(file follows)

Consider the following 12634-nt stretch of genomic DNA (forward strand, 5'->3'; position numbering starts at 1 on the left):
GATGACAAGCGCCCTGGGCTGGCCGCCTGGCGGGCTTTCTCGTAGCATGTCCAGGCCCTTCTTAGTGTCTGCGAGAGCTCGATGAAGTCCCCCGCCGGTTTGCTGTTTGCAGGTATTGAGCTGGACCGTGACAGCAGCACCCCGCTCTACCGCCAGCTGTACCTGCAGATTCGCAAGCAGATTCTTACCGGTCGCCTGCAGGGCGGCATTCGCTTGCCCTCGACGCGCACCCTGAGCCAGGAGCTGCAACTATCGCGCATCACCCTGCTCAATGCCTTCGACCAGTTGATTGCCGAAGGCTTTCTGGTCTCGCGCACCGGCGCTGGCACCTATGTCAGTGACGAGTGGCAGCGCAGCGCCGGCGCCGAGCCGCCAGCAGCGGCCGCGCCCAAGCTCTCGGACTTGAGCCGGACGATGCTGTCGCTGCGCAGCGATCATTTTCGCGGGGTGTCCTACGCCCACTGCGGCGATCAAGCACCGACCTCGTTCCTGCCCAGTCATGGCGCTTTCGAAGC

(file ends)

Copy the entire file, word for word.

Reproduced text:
Consider the following 12634-nt stretch of genomic DNA (forward strand, 5'->3'; position numbering starts at 1 on the left):
GATGACAAGCGCCCTGGGCTGGCCGCCTGGCGGGCTTTCTCGTAGCATGTCCAGGCCCTTCTTAGTGTCTGCGAGAGCTCGATGAAGTCCCCCGCCGGTTTGCTGTTTGCAGGTATTGAGCTGGACCGTGACAGCAGCACCCCGCTCTACCGCCAGCTGTACCTGCAGATTCGCAAGCAGATTCTTACCGGTCGCCTGCAGGGCGGCATTCGCTTGCCCTCGACGCGCACCCTGAGCCAGGAGCTGCAACTATCGCGCATCACCCTGCTCAATGCCTTCGACCAGTTGATTGCCGAAGGCTTTCTGGTCTCGCGCACCGGCGCTGGCACCTATGTCAGTGACGAGTGGCAGCGCAGCGCCGGCGCCGAGCCGCCAGCAGCGGCCGCGCCCAAGCTCTCGGACTTGAGCCGGACGATGCTGTCGCTGCGCAGCGATCATTTTCGCGGGGTGTCCTACGCCCACTGCGGCGATCAAGCACCGACCTCGTTCCTGCCCAGTCATGGCGCTTTCGAAGC